A down-ballot Ohio Democrat received 257,000 more votes than John Kerry:
The Smilin’ Ohioan reports a Democratic candidate “farther down on the ticket” is found to have 257,000 more votes than Sen. Kerry. A developement that dwarves the preliminary gap of 136,000.
In analyzing the still-unofficial results, the totals reveal that C. Ellen Connally, an African-American Democratic candidate from Cleveland for Ohio Chief Justice, received more than 257,000 votes than Kerry.
“This looks like a computer glitch or a computer fix,” said Bob Fitrakis, a lawyer, political scientist and Editor of the Columbus Free Press (http://freepress.org) who has written about election irregularities since Bush was declared the winner. Fitrakis is among the team of lawyers who announced they would soon file an election challenge in the state’s Supreme Court.
“Statistically, Kerry, as the Democratic presidential candidate, should have more votes than Connally. In a presidential election, most voters have the priority of casting a vote for president and the votes for president are almost always much higher than those of candidates farther down the ticket. When voters vote for Democratic candidates farther down the ticket, it is usually being driven by a sample ballot from the Party, starting at the top with president. Many voters simply don’t vote for Supreme Court justices. It is highly improbable that Connally’s vote totals would be so much higher than Kerry’s,” Fitrakis said.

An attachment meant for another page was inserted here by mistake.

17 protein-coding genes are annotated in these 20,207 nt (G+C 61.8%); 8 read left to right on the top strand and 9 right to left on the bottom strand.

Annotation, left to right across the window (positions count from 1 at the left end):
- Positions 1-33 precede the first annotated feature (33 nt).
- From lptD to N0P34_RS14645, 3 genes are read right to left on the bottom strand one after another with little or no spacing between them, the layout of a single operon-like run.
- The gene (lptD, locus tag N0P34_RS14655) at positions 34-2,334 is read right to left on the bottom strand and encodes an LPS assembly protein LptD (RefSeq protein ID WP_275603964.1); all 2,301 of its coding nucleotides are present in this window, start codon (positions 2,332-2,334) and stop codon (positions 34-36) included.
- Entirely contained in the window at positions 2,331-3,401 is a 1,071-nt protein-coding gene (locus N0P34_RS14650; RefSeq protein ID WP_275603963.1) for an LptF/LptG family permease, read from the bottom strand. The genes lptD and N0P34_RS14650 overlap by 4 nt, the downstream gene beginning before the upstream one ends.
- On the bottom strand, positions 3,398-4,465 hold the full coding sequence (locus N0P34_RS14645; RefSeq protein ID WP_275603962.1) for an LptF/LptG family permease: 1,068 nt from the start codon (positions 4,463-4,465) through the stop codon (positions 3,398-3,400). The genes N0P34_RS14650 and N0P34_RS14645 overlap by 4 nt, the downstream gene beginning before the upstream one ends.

The fact that Warren County has such odd vote counts is no surprise to Fitrakis. “The Republican-dominated county threw out all the media and independent vote watchers when votes were being counted at the end of Election Day, claiming ‘homeland security’ issues. This would have easily allowed for the wholesale shifting of a large amount of votes from Kerry to Bush. If you’re behind closed doors, it is easy enough to do. The November issues of Popular Science and Popular Mechanics magazines show how easy it is to hack the vote and steal an election. The articles are called ‘E-vote emergency: And you thought dimpled chads were bad’ and ‘Could hackers tilt the election?’ I think they did,” explained Fitrakis.